Councilwoman Laura Danowski asked the applicants if they had an idea of the types of commercial going in, and Barnes said that besides the Aldi, Wawa and bank, a car wash and dental office have shown interest, but there had not been a great deal of interest shown by office users.

Danowski said her interest in the development had been piqued because of the roundabout design of the civic area, and she did not find the new design inviting.

Barnes said that although the old design looked good on paper, the new design was farther away from the noise of Southern Blvd. Danowski asked about landscaping for the development, and Barnes said all landscaping would meet the town code.

She asked about the developer’s plans to build a bridge over Collecting Canal for equestrian access, and Barnes said the bridge, near the top end of the development near C Road, was approved in the 2018 plans.

Danowski added that she is a proponent of the assisted-living facility, having cared for her recently deceased mother for several years.

“I’m not scared of votes, but I’m more than open to hear what the public and the rest of the council has to say on that,” she said.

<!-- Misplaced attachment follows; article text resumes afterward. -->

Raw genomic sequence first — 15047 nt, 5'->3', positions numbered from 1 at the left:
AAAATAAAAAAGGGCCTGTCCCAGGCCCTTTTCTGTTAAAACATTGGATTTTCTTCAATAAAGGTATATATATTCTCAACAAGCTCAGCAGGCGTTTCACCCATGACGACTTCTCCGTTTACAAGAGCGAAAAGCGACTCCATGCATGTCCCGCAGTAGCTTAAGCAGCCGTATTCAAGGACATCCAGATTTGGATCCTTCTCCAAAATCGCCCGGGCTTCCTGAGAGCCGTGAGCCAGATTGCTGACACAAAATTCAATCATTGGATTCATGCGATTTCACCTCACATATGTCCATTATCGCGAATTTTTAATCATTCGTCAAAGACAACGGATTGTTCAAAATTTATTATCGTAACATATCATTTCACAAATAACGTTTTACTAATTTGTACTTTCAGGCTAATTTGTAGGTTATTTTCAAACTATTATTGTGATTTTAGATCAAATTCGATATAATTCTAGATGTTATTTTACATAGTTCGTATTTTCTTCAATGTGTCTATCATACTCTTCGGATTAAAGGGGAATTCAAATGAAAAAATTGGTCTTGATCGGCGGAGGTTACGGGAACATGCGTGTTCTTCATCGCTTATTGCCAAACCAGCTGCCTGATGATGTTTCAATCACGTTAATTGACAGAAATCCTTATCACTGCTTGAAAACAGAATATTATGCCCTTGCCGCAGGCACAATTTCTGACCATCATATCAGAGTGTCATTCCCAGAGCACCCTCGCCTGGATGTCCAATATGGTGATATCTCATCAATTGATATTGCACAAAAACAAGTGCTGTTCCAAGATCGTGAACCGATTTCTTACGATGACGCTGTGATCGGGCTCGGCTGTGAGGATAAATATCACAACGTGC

Mayor Robert Shorr was concerned about trees being preserved, in the aftermath of land clearing for Pod A of the development that will contain the Wawa, Aldi and bank.

“It kind of broke my heart to see them just level Pod A and not relocate a single 50-year-old palmetto tree,” Shorr said. “I would probably come over there with my backhoe and relocate it for free just to see it happen. There’s going to be a rude awakening to the people looking across Collecting Canal, because there is nothing on the other side of that 20-foot easement.”

During the public input portion of the meeting, almost a dozen people spoke, mostly against the proposed changes.

Town engineering consultant Randy Wertepny of Keshavarz & Associates pointed out that provisions had not yet been made for stormwater retention. Council members also expressed concern about an equestrian connection that had been included to the Brier property.

After more discussion, Maniglia made a motion to bring the ordinance back to a future meeting for preliminary reading with the cut-through to the Brier property removed, showing plans for water retention and the civic area reconfigured closer to the original drawing with better visibility from Southern Blvd. The motion carried 5-0.